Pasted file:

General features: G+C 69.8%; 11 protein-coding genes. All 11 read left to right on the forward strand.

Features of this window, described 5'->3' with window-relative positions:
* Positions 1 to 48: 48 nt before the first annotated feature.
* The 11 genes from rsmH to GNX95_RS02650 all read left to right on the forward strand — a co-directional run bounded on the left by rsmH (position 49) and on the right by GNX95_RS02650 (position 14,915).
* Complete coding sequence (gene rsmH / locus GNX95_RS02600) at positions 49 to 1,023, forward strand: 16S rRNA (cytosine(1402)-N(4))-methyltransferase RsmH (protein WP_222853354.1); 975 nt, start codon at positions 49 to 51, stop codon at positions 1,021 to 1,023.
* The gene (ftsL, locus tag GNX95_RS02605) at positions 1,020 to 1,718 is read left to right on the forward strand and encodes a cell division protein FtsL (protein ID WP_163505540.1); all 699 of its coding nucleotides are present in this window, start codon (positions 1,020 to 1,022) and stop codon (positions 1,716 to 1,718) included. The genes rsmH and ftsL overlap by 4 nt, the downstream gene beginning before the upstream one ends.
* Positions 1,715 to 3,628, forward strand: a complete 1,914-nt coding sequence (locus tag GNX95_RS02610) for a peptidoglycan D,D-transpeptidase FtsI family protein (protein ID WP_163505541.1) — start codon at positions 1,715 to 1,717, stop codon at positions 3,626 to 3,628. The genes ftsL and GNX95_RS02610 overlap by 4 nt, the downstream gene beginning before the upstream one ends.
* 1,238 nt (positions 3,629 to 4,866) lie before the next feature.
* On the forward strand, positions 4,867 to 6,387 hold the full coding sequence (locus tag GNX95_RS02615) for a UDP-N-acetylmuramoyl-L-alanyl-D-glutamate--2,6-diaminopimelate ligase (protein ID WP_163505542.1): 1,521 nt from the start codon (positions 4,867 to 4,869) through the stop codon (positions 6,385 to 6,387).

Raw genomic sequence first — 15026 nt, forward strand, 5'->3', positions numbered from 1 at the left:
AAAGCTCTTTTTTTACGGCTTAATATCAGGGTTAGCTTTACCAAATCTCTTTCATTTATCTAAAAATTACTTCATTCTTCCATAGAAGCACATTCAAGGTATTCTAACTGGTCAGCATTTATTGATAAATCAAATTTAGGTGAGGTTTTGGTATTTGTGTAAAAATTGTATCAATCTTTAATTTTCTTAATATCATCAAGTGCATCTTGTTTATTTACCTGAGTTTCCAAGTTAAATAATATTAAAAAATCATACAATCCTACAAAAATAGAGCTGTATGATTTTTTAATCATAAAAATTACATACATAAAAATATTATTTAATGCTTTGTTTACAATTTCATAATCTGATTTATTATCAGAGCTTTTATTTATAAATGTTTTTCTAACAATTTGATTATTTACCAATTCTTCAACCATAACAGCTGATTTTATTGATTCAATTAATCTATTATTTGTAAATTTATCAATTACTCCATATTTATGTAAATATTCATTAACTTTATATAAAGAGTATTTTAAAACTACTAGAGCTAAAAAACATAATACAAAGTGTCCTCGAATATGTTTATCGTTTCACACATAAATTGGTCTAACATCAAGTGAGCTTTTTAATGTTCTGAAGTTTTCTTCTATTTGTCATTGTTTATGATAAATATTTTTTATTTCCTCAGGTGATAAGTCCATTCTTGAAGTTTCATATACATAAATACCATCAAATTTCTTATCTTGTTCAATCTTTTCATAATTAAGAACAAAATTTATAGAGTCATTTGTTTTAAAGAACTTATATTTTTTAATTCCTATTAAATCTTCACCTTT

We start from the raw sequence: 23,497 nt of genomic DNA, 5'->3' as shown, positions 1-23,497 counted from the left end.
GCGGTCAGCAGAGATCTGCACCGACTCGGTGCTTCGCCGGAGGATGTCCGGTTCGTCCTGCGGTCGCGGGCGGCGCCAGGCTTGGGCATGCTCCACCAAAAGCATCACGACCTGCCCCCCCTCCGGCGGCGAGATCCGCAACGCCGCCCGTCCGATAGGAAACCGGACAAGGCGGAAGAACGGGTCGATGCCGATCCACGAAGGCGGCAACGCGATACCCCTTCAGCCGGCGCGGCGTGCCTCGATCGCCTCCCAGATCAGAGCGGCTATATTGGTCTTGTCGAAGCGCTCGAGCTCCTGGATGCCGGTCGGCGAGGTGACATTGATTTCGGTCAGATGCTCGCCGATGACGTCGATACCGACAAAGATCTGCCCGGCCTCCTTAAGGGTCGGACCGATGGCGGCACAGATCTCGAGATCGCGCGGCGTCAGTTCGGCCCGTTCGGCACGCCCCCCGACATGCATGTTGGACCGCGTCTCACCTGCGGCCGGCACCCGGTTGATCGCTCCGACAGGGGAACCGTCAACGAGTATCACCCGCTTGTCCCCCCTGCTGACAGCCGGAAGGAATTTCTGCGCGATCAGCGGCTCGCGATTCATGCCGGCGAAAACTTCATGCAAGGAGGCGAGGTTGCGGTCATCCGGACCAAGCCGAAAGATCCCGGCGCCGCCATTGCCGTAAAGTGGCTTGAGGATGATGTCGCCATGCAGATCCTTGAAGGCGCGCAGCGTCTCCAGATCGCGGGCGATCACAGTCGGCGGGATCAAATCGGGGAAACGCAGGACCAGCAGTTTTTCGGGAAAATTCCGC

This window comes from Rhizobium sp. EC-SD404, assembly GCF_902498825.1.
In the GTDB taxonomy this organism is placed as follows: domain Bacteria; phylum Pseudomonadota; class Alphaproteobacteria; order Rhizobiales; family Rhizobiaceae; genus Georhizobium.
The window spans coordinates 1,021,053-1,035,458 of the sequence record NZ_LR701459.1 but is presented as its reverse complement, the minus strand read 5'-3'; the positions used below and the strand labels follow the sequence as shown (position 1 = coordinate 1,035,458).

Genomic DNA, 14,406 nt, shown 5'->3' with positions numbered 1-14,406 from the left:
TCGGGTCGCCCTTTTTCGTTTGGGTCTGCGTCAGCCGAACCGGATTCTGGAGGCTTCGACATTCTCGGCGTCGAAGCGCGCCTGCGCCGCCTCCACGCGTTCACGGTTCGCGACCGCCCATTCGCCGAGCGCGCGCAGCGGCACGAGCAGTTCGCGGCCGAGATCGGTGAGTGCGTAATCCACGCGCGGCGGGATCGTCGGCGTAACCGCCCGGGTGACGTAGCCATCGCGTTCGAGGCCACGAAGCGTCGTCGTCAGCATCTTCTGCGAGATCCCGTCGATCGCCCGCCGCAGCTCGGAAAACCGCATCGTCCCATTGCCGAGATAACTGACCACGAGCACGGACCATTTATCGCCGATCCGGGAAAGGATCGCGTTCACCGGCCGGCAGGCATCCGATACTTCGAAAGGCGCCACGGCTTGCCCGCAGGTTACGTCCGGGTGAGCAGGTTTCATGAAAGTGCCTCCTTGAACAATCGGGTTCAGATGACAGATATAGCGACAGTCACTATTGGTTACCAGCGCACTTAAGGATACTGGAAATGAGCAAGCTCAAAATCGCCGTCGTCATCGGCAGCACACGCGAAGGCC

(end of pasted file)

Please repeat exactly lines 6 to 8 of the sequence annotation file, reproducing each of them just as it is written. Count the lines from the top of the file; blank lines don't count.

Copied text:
* The gene (ftsL, locus tag GNX95_RS02605) at positions 1,020 to 1,718 is read left to right on the forward strand and encodes a cell division protein FtsL (protein ID WP_163505540.1); all 699 of its coding nucleotides are present in this window, start codon (positions 1,020 to 1,022) and stop codon (positions 1,716 to 1,718) included. The genes rsmH and ftsL overlap by 4 nt, the downstream gene beginning before the upstream one ends.
* Positions 1,715 to 3,628, forward strand: a complete 1,914-nt coding sequence (locus tag GNX95_RS02610) for a peptidoglycan D,D-transpeptidase FtsI family protein (protein ID WP_163505541.1) — start codon at positions 1,715 to 1,717, stop codon at positions 3,626 to 3,628. The genes ftsL and GNX95_RS02610 overlap by 4 nt, the downstream gene beginning before the upstream one ends.
* 1,238 nt (positions 3,629 to 4,866) lie before the next feature.